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Clean Hands Count | Dentist Hampton VIC

Hand Hygiene - How Important is It?

February 12, 2020
Posted By: Bella
Hand washing chart | Hampton Dentist

Although we can't see it, as we go about life, bacteria and germs accumulate on our hands. Thousands of people die every day around the world from infections. This includes babies, elderly and sick people. Hands are the biggest pathways of germ transmission, which is why hand hygiene and hand washing is the most important way to minimise transmission of harmful germs. Hand washing can help prevent the spread of common infections such as the flu, colds, and gastro. Babies and children must also wash their hands and always make sure hands are dried properly.

Examples of when you should wash your hands include:

  • When your hands are visibly dirty
  • After going to the toilet
  • After helping a child go to the toilet or changing a nappy
  • After handling rubbish, chemicals or anything that could be contaminated
  • Before preparing and eating food
  • After touching raw meat
  • After sneezing/blowing nose
  • After touching an animal
  • After cleaning up blood, vomit or any other body fluids
  • After cleaning the bathroom
  • Before and after you visit a sick person in hospital
  • Before and after touching a wound, cut or rash

Hand washing tips
The best and most effecting way of keeping your hands clean is washing with warm water and soap. You must:

  • Remove all jewellery from hands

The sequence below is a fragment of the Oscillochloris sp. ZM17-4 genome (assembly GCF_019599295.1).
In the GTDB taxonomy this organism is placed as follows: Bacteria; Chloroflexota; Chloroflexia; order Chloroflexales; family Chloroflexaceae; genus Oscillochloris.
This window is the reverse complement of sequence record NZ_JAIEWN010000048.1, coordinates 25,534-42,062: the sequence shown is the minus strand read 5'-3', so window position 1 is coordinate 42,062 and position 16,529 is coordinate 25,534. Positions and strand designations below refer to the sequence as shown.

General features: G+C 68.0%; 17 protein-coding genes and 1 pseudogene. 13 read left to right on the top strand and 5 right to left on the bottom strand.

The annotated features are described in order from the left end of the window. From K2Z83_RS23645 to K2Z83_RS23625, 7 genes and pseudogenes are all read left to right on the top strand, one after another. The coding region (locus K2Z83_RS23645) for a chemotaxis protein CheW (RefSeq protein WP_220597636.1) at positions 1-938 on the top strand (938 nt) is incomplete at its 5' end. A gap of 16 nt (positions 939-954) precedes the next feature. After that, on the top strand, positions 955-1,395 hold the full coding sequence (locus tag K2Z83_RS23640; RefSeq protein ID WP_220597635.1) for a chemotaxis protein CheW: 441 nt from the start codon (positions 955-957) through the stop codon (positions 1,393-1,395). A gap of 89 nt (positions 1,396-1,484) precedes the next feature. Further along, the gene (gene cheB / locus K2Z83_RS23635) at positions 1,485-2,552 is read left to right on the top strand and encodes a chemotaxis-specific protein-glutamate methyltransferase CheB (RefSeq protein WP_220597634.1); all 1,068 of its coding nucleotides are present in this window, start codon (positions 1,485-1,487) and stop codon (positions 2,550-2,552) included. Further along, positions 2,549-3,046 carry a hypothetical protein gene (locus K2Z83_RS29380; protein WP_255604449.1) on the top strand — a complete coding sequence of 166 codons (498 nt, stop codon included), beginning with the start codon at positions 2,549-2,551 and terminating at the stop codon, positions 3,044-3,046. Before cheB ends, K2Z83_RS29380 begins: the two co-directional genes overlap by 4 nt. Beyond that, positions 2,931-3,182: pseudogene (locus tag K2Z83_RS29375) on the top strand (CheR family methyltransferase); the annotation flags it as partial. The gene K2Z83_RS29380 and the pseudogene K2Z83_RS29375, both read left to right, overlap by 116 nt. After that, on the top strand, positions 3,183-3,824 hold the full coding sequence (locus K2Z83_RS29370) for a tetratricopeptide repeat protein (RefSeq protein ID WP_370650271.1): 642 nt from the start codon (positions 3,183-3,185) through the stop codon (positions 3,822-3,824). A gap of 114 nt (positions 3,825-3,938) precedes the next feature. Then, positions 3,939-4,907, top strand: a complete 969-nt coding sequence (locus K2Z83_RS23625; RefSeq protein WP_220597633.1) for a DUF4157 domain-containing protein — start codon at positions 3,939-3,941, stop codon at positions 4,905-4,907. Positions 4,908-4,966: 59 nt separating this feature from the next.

• Wet hands with warm water
  • Apply soap and rub your hands together to cover all surfaces including under the finger nails
  • Rub hands together for another 20-30 seconds
  • Rinse your hands ensuring all soap has been removed
  • Turn off tap using a hand towel or paper towel
  • Dry your hands thoroughly using a clean hand towel, paper towel, of hand dryer if you are using a public toilet

Another way you can maintain hand hygiene is using an alcohol based hand rub. This is also known as hand sanitiser. Sanitiser is a great to carry with you as you will not always have access to a sink and soapy water. This is a little more harmful on the hands as it dries the skin out more, but works just as well to maintain great hand hygiene. This is only effective is there is no physical dirt on your hands. 

  • Put one full pump of the liquid into your hands (half a teaspoon)
  • Cover all areas from the palms, to fingers, to back of hand, to finger nails and wrists. 
  • Keep on rubbing until hands are dry.

If hand hygiene is regularly used, this could help minimise the risk of infection by 16%!